There is an “increased specialism in HE institutions” (Farrow, 2013) which I consider as both a pro and a con for OER. Exclusive modules may not appeal to many students so although they are open and available they might not be sought after as a learning source. However they might influence and inspire further investigation by appealing to tutors and/or researchers, in this way they can still motivate learning. A way to address this is to recognise that OER benefits from crowd learning (McAndrew, 2013) so although e.g. an OpenLearn topic is not being used by a student in the way the module was designed for, it can be utilized as a source of knowledge e.g. referencing an assignment, stimulating debate in social networks or forums and by encouraging new explorations. Therefore OER topics can be used in a variety of ways by students and researchers, either by completing the module or dipping in and out of significant aspects to develop individual depth and breadth of understanding in specific matters. Because OER is open it cannot necessarily predict the type of topics that will interest others, specialist topics are just as important as general topics.
Retaining students’ interest
Students are recognised as being busy and should “not be expected” to participate in optional activities, there needs to be “flexibility” and “goals” to motivate students to continue their learning (McAndrew, 2013). Some universities are “developing institution-wide accountability for the recruitment, admission, retention and success of students” (Sharples et al. 2013) although without training and support some staff could unwittingly alienate students further. Students in the OU who withdraw from their studies often opt to continue receiving e.g. tutors group emails and access to the module website. Where they or other students do not attend exams their result in tutors exam grading lists are shown as a fail even though they did not even take the exam. This reflects in tutors overall pass/fail rates; however I don’t know how it affects institutional funding. On the plus side these students may continue to access supportive group emails from their tutor and to read the module website materials, which can inspire them to continue studying either that module or another one at a future date. Therefore OU registered modules, like OpenLearn materials, might be considered as motivational ‘OER’ because “over 30%” (Weller, 2014) of OER’s are used in this way. OU students can use Assessment Banking to return to a previous module or defer within a certain time period to return to studies the following year or change modules. “…Research commissioned at the Open University, suggest that the vast majority who withdraw (94 per cent) still aspire to earn credit for the course/award upon which they embarked” (Tresman, 2002). This, I acknowledge is now an old statistic so I wonder how the rise in student fees have contributed to this discussion i.e. perhaps students now have increased expectations. The issues may seem to have changed in maintaining students’ keenness in continuing their studies although I consider they remain as: financial; institutional reputation; international competitiveness regarding data on different countries learning statistics. The latter can presumably be counted as website hits.
Students often prefer a certificate of achievement rather than a badge e.g. from a MOOC for participation, the former would likely be taken more seriously for instance on their CV. This can link to my above points on OER topics - perhaps they don’t appeal or because the student finds the module too time-consuming or material is over or beneath their current understanding on the subject. OER creators have limited incentive too because of the effort in producing the materials; they may not be paid for time and resources taken in this process. However, similarly to blogs OER resources are being recognised as published materials – without the necessary time and costs taken by publishing houses. Therefore OER’s for those who create them are ways to market their work, it can lead to employment or writing a book – as it did for Weller (2011). Institutions funding OER materials may be concerned about giving away tasters of their modules for free e.g. OpenLearn. As shown above OER’s are often studied prior to registering for the full module, which are an institutional incentive. Businesses could enrol employers on a MOOC as work-based learning which would be part of their CPD.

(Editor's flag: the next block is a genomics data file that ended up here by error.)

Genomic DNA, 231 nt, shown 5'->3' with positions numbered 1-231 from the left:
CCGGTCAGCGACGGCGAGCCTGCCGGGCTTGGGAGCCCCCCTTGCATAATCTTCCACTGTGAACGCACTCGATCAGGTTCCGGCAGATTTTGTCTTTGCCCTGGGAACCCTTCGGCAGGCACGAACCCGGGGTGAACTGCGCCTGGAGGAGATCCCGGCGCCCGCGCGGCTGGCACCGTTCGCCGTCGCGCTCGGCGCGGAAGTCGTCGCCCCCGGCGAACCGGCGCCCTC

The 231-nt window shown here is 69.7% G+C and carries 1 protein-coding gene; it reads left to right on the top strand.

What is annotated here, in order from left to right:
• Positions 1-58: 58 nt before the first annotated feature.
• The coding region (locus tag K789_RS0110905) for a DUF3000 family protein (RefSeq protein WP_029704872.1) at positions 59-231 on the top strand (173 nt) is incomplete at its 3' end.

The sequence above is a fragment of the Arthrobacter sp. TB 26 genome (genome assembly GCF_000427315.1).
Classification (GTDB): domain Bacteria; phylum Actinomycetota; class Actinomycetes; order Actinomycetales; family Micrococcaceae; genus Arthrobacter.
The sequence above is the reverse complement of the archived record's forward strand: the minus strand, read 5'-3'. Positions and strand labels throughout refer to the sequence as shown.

Farrow, R. (2013). Openness in Education: Technology, Pedagogy, Critique. Presentation on 10 June 2013 accessed from the OER Hub. [online]. Available at http://www.slideshare.net/robertfarrow/20130607-lcct-paper?from_search=1 (last accessed 27 March 2014).
McAndrew, P. (2013). Agile Research for Open Education Researchers. Presentation on 13 June 2013 accessed from the OER Hub. [online]. Available at http://www.slideshare.net/openpad/agile-research-for-open-education-reso (last accessed 27 March 2014).
Sharples, M., McAndrew, P., Weller, M., Ferguson, R., FitzGerald, E., Hirst, T. and Gaved, M. (2013) Innovating Pedagogy 2013: Open University Innovation Report No. 2, Milton Keynes, The Open University; also available online at http://www.open.ac.uk/personalpages/mike.sharples/Reports/Innovating_Pedagogy_report_2013.pdf (last accessed 27 March, 2014).
Tresman, S. (2002). Towards a Strategy for Improved Student Retention in Programmes of Open, Distance Education: A Case Study From the Open University UK. [online]. Available at http://www.irrodl.org/index.php/irrodl/article/viewArticle/75/145 (last accessed 27 March 2014).
Weller, M. (2014) The Battle for Open. Webinar on 13 March 2014 at 16:00 accessed from the OER Hub. [online]. Available at http://www.slideshare.net/mweller/the-battle-for-open (last accessed 27 March 2014).
Weller, M. (2011). The Digital Scholar: How Technology is Transforming Scholarly Practice. Bloomsbury London/New York.